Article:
Alternatively, a large-bodied ancestor like Homo erectus might have colonized multiple islands in southeast Asia and undergone dwarfing in each locale. Differences between dwarfed species could reflect adaptations to local conditions. For instance, H. luzonensis appears to have lived in a forested environment that might have favored climbing ability.           

Another potential factor bears mention. DNA studies have shown that human groups including H. sapiens, Neandertals and Denisovans interbred from time to time. In theory, similar mixing could have contributed to the mosaic of traits found in the fossils from Callao Cave, according to biological anthropologist Rebecca Ackermann of the University of Cape Town. Certain aspects of the premolars in particular may be consistent with hybridization, though she cautions that it is not possible given the available evidence from known hybrids to establish definitively that hybridization occurred in this case.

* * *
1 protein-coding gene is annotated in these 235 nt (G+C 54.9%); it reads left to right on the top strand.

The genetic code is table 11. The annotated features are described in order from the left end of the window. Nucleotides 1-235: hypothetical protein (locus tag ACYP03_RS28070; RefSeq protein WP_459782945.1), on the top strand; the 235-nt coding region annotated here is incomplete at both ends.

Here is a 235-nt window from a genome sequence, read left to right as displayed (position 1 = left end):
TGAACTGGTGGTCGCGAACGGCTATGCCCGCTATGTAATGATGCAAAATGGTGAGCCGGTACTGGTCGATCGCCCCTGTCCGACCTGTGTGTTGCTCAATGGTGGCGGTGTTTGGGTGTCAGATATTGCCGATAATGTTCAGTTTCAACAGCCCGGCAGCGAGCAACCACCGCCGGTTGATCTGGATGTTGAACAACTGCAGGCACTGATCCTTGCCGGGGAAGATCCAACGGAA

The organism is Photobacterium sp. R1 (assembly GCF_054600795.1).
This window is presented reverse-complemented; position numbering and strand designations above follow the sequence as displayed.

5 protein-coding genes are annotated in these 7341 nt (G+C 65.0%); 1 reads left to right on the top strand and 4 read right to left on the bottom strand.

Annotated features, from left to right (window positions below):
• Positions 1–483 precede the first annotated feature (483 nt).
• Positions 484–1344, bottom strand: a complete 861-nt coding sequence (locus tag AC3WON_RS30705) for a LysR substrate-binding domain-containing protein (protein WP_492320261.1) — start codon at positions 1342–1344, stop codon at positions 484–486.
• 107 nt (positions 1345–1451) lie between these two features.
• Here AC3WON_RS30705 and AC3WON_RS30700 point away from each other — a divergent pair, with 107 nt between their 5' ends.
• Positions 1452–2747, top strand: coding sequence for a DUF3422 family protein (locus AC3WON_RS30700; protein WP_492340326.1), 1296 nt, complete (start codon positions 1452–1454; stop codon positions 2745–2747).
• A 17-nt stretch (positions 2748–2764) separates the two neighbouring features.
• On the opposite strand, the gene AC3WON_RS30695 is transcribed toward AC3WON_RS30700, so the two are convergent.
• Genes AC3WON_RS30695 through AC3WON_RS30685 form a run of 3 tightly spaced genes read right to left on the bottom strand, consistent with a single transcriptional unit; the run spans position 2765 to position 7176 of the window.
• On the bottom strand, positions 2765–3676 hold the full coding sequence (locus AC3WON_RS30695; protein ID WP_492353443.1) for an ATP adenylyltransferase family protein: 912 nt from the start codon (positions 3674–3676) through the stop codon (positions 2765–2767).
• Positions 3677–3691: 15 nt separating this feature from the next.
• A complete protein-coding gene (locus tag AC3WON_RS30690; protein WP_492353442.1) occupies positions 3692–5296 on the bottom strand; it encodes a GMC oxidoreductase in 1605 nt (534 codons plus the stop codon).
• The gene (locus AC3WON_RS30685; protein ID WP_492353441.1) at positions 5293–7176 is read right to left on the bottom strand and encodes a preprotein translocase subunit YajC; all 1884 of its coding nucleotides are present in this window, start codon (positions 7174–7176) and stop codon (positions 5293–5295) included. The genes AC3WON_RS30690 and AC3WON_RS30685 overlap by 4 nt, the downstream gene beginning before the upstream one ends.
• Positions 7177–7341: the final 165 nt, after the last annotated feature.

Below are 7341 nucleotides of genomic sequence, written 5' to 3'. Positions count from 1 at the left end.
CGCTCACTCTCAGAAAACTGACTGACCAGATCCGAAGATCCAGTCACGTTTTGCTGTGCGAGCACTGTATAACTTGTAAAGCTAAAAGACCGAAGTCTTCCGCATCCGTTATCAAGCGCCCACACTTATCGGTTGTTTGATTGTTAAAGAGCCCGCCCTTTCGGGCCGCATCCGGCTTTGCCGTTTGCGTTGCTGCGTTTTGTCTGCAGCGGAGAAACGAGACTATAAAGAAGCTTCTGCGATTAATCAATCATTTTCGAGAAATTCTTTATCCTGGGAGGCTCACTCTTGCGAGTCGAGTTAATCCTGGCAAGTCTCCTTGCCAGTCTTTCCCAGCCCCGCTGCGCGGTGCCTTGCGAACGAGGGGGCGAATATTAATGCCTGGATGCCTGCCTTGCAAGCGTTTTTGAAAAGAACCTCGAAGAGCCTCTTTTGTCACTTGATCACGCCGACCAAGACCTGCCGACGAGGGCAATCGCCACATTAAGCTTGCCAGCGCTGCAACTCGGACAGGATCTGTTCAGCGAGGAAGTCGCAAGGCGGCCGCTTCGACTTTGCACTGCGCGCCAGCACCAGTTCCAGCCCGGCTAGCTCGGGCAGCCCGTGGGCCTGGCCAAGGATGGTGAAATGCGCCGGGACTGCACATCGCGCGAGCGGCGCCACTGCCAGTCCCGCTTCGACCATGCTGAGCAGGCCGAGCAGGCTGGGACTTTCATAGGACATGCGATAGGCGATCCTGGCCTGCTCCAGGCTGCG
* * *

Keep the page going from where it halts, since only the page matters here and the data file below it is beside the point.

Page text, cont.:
Island Explorers

In part because of the evidence for gene flow between human groups during this time period, as well as the lack of comparative material from this region, Ackermann does not support the new species designation for the Luzon fossils. “I actually feel quite strongly that all this species naming is missing the point,” she contends. The real significance of the Luzon discovery, she says, is that it illustrates the extreme diversity of human ancestors during the last few hundred thousand years—“the result of their having populated a huge range of contexts under the influence of various evolutionary forces.”